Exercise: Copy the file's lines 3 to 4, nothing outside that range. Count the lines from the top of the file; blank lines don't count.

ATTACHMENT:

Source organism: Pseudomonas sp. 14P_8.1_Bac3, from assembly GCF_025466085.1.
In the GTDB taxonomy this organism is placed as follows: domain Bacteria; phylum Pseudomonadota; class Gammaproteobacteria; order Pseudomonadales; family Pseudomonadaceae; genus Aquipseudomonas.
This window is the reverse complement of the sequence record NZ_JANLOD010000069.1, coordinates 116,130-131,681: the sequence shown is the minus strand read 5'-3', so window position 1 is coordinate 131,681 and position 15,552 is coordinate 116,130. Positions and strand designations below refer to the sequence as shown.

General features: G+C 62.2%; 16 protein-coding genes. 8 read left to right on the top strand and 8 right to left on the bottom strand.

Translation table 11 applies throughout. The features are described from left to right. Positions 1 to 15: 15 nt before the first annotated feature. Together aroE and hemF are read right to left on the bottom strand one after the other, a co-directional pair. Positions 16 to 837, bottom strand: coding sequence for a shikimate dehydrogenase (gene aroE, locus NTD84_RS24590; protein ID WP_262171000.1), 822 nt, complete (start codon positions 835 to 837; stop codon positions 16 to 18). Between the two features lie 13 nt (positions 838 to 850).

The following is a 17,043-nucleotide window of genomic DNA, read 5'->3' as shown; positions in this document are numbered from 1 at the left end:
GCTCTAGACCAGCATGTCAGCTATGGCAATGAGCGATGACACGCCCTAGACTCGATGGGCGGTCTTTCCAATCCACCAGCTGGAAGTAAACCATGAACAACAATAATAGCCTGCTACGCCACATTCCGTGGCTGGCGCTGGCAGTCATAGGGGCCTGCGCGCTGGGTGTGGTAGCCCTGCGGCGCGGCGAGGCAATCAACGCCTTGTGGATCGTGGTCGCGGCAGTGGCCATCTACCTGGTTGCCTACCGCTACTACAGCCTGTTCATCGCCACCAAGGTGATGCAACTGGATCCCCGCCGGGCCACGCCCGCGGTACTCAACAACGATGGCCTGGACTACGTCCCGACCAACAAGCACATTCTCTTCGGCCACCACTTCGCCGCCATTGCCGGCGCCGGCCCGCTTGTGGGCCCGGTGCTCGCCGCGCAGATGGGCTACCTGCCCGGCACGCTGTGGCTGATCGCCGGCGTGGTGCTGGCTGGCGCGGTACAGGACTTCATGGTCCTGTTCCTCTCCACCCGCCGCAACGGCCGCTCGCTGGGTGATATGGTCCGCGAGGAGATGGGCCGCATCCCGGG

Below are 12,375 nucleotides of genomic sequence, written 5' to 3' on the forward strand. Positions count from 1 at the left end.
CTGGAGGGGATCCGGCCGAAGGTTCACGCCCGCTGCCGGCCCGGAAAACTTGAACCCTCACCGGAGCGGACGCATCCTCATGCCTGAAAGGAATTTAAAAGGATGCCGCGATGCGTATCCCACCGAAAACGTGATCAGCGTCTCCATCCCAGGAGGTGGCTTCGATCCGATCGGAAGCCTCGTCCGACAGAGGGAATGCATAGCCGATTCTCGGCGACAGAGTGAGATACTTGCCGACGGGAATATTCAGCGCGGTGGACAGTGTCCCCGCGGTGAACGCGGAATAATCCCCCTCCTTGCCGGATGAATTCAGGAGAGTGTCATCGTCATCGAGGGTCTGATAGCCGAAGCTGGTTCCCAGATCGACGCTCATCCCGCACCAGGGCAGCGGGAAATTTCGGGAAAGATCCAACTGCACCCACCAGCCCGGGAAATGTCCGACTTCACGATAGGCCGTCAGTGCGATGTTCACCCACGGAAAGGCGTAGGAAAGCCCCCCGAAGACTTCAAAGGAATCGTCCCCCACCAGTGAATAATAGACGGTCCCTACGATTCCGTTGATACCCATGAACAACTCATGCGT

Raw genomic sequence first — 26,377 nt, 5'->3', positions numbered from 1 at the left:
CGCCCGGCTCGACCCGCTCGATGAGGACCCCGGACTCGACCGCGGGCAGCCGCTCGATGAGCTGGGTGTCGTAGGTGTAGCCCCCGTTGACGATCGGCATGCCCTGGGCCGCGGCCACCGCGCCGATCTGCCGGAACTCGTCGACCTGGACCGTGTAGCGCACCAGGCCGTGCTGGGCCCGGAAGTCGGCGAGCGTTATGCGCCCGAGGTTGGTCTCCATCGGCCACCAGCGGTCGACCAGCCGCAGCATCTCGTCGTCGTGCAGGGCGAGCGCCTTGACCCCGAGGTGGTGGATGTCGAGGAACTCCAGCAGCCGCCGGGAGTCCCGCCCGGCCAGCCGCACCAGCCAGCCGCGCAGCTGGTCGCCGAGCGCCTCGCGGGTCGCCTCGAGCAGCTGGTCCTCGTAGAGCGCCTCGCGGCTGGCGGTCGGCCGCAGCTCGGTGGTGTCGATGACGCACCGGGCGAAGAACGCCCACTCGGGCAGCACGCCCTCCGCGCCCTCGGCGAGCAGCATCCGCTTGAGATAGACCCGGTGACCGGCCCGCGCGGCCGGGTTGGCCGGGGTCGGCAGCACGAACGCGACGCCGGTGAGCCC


This window is the reverse complement of the sequence record NZ_JANLOD010000069.1, coordinates 116,130-131,681: the sequence shown is the minus strand read 5'-3', so window position 1 is coordinate 131,681 and position 15,552 is coordinate 116,130. Positions and strand designations below refer to the sequence as shown.

General features: G+C 62.2%; 16 protein-coding genes. 8 read left to right on the top strand and 8 right to left on the bottom strand.